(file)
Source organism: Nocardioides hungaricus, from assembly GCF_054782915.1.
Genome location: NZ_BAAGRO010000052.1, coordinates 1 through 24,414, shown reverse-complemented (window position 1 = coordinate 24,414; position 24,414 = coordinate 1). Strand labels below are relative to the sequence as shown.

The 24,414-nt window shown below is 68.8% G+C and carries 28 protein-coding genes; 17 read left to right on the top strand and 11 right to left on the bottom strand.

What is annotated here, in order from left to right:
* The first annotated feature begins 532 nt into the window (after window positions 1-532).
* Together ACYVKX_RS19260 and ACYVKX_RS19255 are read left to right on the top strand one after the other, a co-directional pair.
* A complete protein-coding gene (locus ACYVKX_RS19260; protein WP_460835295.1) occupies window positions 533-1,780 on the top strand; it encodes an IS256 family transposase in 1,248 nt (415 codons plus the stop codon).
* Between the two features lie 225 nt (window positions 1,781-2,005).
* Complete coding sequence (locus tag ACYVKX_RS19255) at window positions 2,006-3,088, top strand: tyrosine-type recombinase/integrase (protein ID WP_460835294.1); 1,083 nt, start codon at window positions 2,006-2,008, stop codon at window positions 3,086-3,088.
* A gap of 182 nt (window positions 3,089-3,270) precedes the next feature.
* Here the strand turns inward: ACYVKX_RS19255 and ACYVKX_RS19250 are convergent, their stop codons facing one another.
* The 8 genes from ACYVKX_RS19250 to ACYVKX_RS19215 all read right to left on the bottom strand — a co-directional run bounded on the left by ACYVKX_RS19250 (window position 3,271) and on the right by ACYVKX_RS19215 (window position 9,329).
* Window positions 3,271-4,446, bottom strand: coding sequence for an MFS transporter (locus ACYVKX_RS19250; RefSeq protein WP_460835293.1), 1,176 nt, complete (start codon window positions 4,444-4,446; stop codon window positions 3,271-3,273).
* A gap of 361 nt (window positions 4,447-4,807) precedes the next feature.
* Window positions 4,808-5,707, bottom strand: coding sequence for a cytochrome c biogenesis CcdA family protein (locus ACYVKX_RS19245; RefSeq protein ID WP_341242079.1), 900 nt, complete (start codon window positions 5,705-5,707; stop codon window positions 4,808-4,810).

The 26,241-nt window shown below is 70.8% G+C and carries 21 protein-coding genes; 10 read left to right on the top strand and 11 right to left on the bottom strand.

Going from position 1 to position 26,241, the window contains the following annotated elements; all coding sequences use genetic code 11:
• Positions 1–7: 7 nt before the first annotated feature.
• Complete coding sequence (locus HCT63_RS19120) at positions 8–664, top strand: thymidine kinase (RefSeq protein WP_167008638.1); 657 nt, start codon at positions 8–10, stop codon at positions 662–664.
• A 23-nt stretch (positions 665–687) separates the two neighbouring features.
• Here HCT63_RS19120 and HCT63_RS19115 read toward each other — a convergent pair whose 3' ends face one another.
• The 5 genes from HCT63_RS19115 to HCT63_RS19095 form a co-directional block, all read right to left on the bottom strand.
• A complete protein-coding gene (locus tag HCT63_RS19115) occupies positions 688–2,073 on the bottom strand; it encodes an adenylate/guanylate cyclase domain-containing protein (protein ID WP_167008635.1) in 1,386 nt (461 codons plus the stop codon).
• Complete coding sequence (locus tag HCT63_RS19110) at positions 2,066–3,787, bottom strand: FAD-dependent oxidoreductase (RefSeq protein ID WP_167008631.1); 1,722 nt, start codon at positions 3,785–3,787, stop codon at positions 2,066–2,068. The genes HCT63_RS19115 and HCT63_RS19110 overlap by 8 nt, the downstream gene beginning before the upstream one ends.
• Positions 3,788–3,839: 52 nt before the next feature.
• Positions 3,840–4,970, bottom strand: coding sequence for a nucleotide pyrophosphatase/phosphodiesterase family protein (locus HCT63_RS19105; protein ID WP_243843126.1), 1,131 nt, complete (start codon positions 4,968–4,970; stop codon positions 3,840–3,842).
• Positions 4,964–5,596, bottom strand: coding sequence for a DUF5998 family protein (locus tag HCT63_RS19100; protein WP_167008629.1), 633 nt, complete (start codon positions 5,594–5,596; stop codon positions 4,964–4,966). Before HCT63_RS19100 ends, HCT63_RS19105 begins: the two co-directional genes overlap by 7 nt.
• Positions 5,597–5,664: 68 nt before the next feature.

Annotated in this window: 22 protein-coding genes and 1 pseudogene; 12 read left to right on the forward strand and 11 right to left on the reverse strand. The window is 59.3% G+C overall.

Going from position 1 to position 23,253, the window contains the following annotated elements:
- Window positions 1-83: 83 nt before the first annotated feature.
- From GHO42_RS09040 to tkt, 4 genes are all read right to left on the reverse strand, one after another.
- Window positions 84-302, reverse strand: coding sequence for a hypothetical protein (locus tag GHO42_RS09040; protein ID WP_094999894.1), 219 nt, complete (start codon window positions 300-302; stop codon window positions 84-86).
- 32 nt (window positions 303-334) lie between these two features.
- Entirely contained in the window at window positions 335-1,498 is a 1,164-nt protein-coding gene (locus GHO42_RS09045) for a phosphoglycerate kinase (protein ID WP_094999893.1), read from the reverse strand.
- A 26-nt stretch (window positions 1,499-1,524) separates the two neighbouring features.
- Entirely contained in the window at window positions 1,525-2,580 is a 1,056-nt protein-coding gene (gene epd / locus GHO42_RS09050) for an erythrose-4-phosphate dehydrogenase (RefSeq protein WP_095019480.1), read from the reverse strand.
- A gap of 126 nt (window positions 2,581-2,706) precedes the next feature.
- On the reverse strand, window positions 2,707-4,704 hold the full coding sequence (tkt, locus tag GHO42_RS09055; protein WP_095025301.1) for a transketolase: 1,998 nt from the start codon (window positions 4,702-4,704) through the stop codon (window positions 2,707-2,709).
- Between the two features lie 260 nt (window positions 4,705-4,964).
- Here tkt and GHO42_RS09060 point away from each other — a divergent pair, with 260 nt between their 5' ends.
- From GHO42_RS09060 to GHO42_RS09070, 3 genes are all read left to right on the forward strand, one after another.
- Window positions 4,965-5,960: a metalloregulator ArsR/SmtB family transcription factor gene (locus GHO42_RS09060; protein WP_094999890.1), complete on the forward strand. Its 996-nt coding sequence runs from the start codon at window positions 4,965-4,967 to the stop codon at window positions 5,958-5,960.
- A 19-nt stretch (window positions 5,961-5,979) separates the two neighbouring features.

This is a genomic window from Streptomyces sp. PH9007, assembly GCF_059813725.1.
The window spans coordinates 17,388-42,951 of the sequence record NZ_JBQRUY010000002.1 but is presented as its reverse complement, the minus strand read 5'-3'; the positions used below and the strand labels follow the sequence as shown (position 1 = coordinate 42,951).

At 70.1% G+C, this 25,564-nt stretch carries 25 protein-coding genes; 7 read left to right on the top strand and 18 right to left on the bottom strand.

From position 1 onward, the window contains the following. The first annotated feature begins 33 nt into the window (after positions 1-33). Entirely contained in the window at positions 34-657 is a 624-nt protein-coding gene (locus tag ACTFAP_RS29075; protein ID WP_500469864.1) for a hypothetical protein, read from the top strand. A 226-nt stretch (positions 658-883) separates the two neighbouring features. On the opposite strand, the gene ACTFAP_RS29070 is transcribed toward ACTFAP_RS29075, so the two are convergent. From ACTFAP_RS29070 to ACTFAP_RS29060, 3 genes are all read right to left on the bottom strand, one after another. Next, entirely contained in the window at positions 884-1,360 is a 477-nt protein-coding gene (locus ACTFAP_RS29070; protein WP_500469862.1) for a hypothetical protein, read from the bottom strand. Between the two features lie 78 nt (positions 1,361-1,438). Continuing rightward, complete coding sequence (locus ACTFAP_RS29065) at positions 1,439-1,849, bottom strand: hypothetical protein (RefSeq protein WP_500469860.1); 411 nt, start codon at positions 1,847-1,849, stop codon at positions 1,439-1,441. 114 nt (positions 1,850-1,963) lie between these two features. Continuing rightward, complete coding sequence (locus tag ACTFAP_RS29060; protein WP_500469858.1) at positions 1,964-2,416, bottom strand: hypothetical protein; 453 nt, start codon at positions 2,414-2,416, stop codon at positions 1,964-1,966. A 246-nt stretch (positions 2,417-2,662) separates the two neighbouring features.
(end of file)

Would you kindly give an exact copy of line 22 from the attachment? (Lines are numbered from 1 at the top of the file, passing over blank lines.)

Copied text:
• The 5 genes from HCT63_RS19115 to HCT63_RS19095 form a co-directional block, all read right to left on the bottom strand.